And now, instead of all of this, we have our heads filled with a false narrative. One where our best future is dependent on some government program. Our present likewise. And even our past is falsely painted to have been the same. Where the "we" of people voluntarily acting together out of a common cause has been reshaped into the same -- meaning a regulated government program overseen by people who view themselves as our masters.
Yes, we older people know what has been lost. And no, not just here in the USA, but in countries across the Atlantic. Countries where the older people, too -- those who actually saw and experienced the world of the past -- are voting to leave what those self-appointed masters have created. And where the younger people -- those with no knowledge of much of anything apart from what they have been fed -- feel in some cases angered because the older people, by taking away their security blanket, are in their eyes stealing their future. (And so they, too, now are feeling afraid.)
And meanwhile the barbarians are at the gate. Being welcomed in by the door-keepers. In some cases bringing darkness and mayhem and every other vestige of the worst in humanity's past with them; in others just ignorance and want.
So where can we go? To a place that exists only in our dreams.
My fiend suggested Australia. But another friend, who actually lives there, emails me almost daily with similar stories of woe. Of a government seemingly gone mad, ignoring the will of the people, and inviting in the darkness.
But to me this was not just a dream, a mental exercise of escape. For some fifteen years ago I moved to my "Australia" -- New Hampshire. The state with the rather hard to believe motto "Live free or die." And not just to that state, but to a piece of it rather off the beaten path. Connected to the world at large by not a single four lane highway. And, further, there to some property quite literally designed for life in what to me seems a more civilized time. A time when "art" meant art. "Books" meant literature. And the world meant trees and wildlife, not some virtual reality snaking in via wireless or a cable.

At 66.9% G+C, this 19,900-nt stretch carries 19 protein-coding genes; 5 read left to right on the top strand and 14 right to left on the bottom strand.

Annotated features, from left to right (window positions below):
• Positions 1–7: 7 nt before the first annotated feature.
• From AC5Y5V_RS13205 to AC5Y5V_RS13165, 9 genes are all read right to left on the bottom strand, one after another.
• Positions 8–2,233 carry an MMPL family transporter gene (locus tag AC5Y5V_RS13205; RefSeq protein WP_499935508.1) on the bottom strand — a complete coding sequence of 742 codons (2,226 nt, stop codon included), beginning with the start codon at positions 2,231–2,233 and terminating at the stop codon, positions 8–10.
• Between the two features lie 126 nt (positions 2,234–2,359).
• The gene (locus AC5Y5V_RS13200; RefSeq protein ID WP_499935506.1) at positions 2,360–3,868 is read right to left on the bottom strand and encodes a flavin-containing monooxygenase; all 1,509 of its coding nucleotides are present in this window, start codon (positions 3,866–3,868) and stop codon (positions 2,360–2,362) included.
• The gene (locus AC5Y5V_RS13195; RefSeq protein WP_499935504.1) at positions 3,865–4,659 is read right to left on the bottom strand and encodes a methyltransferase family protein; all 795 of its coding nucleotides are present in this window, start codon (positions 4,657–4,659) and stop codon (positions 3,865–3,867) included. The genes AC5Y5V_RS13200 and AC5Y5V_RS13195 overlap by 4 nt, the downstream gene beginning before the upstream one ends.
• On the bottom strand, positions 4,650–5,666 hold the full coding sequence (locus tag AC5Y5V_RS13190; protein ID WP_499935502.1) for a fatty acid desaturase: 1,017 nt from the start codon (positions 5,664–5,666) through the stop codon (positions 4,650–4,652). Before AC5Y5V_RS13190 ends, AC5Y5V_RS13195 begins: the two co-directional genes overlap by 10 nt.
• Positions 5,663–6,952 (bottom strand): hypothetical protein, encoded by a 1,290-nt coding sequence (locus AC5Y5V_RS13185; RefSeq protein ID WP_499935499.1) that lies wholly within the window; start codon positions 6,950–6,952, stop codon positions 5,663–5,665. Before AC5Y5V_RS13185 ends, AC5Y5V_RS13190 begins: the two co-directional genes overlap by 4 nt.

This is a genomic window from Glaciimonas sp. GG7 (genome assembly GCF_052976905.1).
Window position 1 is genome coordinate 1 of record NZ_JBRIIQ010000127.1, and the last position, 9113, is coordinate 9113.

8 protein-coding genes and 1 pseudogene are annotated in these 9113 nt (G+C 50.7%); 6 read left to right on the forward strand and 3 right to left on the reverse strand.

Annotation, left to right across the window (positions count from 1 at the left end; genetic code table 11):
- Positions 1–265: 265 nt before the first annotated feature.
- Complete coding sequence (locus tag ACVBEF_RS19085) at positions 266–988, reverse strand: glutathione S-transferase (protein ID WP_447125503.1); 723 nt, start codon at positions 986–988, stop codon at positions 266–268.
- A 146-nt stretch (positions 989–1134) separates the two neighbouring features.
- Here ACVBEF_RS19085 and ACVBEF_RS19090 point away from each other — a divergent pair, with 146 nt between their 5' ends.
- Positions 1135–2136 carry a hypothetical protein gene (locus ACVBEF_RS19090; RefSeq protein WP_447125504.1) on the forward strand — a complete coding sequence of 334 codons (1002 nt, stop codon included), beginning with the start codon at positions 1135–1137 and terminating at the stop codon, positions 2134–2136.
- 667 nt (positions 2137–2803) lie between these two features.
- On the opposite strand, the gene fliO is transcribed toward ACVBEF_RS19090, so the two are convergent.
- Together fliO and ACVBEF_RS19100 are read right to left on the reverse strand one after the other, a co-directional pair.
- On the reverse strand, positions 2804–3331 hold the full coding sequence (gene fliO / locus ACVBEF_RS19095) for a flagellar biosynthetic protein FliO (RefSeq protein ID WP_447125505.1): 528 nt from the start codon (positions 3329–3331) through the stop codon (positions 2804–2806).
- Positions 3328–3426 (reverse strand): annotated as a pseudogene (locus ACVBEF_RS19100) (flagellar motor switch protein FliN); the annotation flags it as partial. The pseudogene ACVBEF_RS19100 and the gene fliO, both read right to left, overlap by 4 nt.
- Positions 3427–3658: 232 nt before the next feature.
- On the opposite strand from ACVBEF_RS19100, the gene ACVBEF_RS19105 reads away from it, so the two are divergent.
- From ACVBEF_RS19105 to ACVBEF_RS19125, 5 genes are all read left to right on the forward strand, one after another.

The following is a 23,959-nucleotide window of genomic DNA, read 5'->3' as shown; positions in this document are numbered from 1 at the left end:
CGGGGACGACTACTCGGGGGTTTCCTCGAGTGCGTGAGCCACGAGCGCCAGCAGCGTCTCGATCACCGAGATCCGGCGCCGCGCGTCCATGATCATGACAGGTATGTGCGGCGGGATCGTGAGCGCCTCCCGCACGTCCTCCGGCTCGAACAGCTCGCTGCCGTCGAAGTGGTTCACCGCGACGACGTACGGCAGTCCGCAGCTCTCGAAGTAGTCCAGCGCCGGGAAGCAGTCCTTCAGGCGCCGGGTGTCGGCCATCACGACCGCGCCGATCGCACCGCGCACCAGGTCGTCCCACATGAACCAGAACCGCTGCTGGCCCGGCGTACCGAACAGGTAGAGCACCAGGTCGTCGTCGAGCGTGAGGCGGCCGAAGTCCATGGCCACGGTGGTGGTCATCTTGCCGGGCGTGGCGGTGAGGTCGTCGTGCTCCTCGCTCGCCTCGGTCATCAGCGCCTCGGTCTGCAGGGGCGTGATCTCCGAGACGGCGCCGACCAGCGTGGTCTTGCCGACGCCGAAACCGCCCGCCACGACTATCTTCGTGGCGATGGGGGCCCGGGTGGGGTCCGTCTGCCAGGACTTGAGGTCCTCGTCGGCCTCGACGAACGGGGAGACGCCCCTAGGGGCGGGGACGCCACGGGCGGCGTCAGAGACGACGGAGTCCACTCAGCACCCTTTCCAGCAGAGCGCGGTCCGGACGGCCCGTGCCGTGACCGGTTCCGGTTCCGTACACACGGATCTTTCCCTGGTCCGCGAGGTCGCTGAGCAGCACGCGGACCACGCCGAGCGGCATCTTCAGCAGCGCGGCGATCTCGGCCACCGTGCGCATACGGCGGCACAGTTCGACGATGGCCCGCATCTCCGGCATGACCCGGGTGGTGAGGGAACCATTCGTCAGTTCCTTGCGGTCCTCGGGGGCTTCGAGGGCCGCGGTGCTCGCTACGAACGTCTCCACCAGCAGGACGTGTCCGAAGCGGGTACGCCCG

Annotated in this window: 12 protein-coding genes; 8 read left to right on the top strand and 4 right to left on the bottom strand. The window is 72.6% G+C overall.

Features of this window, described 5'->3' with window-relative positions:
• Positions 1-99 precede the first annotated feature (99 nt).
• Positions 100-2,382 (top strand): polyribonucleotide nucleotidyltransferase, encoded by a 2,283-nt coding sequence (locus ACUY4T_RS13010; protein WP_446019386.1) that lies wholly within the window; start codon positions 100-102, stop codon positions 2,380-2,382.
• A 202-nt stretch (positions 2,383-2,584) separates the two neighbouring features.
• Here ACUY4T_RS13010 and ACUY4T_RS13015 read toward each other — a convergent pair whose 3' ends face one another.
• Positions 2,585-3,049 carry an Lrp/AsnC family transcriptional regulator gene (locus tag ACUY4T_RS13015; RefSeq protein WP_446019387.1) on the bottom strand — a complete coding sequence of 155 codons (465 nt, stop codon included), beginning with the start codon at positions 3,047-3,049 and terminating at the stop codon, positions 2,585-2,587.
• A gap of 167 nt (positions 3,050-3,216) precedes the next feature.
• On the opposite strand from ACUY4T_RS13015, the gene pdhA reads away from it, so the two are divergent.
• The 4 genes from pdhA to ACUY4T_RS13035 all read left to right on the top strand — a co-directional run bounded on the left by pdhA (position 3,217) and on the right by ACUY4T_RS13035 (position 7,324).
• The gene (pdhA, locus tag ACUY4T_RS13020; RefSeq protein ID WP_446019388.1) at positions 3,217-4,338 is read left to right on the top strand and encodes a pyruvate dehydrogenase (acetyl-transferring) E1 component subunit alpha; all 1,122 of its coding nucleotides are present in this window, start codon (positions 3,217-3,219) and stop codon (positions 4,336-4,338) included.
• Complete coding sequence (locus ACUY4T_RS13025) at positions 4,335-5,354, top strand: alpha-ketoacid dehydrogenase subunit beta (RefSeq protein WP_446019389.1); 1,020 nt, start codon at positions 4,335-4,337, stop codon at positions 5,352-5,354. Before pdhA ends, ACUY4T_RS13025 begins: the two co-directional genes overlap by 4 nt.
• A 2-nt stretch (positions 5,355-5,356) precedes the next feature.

But in truth what so many today are looking for is not a place -- not a literal "state" or nation -- but a state of mind. A place where they can feel secure. A place with a future.
Part, but only part, of that is a re-grasping of the past. Because in the past, too, people were fleeing. In the past, too, the future beckoned. But what was yearned for then was that thing that today has come to be seen as myth: A brighter future. One with greater peace. Greater freedom. Greater opportunity. Where even the common myths were myths of hope, not of past wrongs.
So yes, I have found my "Australia." I moved here some 15 or so years ago. And I could do so, in part, because I knew what I was looking for. And I knew that because I knew what had been lost.
My "Australia" may not be yours. There is not a single dream, but as many as there are people.
Maybe the fact that so many speak of moving here or there these days is a good thing. Maybe it means, if nothing else, that many have come to realize that something has been lost. Something worth searching for. Striving for.
A better life "somewhere."
May all such seekers find.